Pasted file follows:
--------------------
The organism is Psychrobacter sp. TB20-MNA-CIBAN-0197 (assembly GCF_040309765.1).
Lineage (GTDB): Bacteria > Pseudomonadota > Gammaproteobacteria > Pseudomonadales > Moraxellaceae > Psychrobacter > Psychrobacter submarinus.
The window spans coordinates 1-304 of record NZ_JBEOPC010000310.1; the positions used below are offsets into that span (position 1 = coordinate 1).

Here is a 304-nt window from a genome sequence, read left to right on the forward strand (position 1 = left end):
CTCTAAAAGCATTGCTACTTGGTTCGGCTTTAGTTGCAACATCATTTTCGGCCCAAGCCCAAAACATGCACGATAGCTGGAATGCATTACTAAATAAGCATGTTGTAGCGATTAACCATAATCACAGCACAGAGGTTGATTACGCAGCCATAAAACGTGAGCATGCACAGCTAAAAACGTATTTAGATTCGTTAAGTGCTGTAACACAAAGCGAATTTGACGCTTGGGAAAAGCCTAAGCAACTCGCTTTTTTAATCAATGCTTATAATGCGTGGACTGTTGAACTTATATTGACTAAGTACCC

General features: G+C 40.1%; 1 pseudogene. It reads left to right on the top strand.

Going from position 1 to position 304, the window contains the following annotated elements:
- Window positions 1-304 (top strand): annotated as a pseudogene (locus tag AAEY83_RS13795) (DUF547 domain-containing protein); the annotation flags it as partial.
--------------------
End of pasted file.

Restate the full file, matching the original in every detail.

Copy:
The organism is Psychrobacter sp. TB20-MNA-CIBAN-0197 (assembly GCF_040309765.1).
Lineage (GTDB): Bacteria > Pseudomonadota > Gammaproteobacteria > Pseudomonadales > Moraxellaceae > Psychrobacter > Psychrobacter submarinus.
The window spans coordinates 1-304 of record NZ_JBEOPC010000310.1; the positions used below are offsets into that span (position 1 = coordinate 1).

Here is a 304-nt window from a genome sequence, read left to right on the forward strand (position 1 = left end):
CTCTAAAAGCATTGCTACTTGGTTCGGCTTTAGTTGCAACATCATTTTCGGCCCAAGCCCAAAACATGCACGATAGCTGGAATGCATTACTAAATAAGCATGTTGTAGCGATTAACCATAATCACAGCACAGAGGTTGATTACGCAGCCATAAAACGTGAGCATGCACAGCTAAAAACGTATTTAGATTCGTTAAGTGCTGTAACACAAAGCGAATTTGACGCTTGGGAAAAGCCTAAGCAACTCGCTTTTTTAATCAATGCTTATAATGCGTGGACTGTTGAACTTATATTGACTAAGTACCC

General features: G+C 40.1%; 1 pseudogene. It reads left to right on the top strand.

Going from position 1 to position 304, the window contains the following annotated elements:
- Window positions 1-304 (top strand): annotated as a pseudogene (locus tag AAEY83_RS13795) (DUF547 domain-containing protein); the annotation flags it as partial.